Building capacity to help Africa trade better

EPA conclusion – no time for complacency: IPPR


EPA conclusion – no time for complacency: IPPR

EPA conclusion – no time for complacency: IPPR

The Institute for Public Policy Research (IPPR) has warned in its latest Economy Watch Namibia publication, that although relief has been brought to affected industries, there is no time for complacency now that the Economic Partnership Agreement (EPA) with the European Union (EU) has been finalized.

Compiled by IPPR’s Research Associate, Klaus Schade, the publication notes that Namibia needs to diversify its product range and export markets and needs to become more competitive. 

“The benefit of preferential access to the EU will erode over time, since the EU is negotiating free trade agreements with other countries and regional groupings. It has just signed the Comprehensive Economic and Trade Agreement (CETA) with Canada and is negotiating a mega-trade deal with the USA – the Transatlantic Trade and Investment Partnership (TTIP). The USA is involved in a second mega-trade agreement, namely the Trans Pacific Partnership (TTP) with countries around the Pacific.”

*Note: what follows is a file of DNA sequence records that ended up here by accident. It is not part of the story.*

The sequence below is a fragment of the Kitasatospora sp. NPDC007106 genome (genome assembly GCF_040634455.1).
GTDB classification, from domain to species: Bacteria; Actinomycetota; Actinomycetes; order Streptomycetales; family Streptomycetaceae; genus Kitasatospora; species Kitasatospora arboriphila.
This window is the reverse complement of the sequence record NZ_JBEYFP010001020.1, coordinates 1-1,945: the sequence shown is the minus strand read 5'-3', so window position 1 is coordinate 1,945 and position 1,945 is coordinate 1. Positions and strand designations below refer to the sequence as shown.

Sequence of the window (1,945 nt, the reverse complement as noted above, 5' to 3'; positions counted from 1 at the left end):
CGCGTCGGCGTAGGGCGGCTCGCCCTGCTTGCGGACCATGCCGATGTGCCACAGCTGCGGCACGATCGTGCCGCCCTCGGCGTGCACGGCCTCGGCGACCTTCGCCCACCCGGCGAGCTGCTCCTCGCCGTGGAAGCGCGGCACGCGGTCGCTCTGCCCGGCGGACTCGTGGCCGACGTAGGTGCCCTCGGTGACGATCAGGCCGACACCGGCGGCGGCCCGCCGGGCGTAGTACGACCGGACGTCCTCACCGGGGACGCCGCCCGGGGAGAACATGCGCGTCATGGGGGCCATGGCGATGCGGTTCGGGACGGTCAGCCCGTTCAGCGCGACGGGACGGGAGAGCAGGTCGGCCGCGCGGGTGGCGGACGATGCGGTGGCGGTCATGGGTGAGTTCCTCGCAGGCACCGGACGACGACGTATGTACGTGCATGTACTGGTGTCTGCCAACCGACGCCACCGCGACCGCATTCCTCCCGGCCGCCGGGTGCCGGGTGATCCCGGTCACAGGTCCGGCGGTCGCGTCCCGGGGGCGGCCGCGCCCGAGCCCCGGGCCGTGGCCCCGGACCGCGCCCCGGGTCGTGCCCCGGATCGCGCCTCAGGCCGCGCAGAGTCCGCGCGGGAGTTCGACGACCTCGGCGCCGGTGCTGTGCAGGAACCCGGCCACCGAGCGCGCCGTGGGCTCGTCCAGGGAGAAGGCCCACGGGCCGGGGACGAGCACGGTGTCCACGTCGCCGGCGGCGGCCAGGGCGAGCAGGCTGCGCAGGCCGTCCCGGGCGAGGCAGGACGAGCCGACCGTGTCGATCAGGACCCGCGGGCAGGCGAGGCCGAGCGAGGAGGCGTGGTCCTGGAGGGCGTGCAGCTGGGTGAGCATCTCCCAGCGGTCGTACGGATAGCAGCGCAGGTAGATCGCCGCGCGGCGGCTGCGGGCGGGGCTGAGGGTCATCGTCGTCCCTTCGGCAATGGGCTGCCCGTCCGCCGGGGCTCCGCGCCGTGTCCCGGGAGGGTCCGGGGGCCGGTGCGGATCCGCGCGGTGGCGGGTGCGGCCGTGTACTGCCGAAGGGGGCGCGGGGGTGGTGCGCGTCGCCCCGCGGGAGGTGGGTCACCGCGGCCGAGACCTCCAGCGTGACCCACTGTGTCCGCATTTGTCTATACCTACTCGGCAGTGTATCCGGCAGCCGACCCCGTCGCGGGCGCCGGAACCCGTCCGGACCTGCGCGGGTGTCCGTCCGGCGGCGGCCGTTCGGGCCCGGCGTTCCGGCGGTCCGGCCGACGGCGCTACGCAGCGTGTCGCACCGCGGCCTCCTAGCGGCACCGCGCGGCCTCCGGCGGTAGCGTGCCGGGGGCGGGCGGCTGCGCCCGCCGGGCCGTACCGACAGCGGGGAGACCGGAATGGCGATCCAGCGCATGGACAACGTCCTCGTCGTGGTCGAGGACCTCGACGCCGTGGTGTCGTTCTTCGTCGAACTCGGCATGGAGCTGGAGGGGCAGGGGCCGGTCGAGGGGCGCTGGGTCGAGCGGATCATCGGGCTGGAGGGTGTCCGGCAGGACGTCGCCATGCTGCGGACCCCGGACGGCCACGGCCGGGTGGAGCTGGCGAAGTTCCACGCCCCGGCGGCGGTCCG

Schade remarks that although Namibia (or other third parties) is not directly affected, these agreements will eventually have an affect since they ease access to these markets for other producers and have the potential to redirect trade and investment flows. “Moreover, these agreements are reportedly setting new standards for investor and other protection that will set the scene for investment agreements elsewhere,” stated Schade. 

Schade noted that the “so-called SADC EPA group” initialed the EPA just before the 1 October deadline set by the EU, making it the first regional grouping in Africa to have successfully finalized the EPA negotiations with the EU.

“This brought to an end ten years of protracted negotiations between a group of SADC countries that first consisted of the SACU member states, joined by Angola, Mozambique and Tanzania. Tanzania took a logical decision and joined the East African Community for the negotiations, while Angola opted out to trade with the EU market under the Everything-but-Arms (EBA) schemes that allows Least Developed Countries duty-free, quota-free access to the EU market for almost all products except arms. South Africa joined the negotiations although it has been trading with the EU under its bilateral and reciprocal Trade and Development Agreement (TDCA),” explained Schade. 

Negotiations for a new trade agreement were necessitated by the fact that the existing Contonou Agreement between the EU and most of its former colonies in the African, Caribbean and Pacific (ACP) regions provided for non-reciprocal preferences, which were not in line with the World Trade Organisation’s (WTO’s) regulations.

The WTO granted a waiver until the end of 2007 for the continuation of the Contonou Agreement, which put pressure on the parties to agree on new terms.


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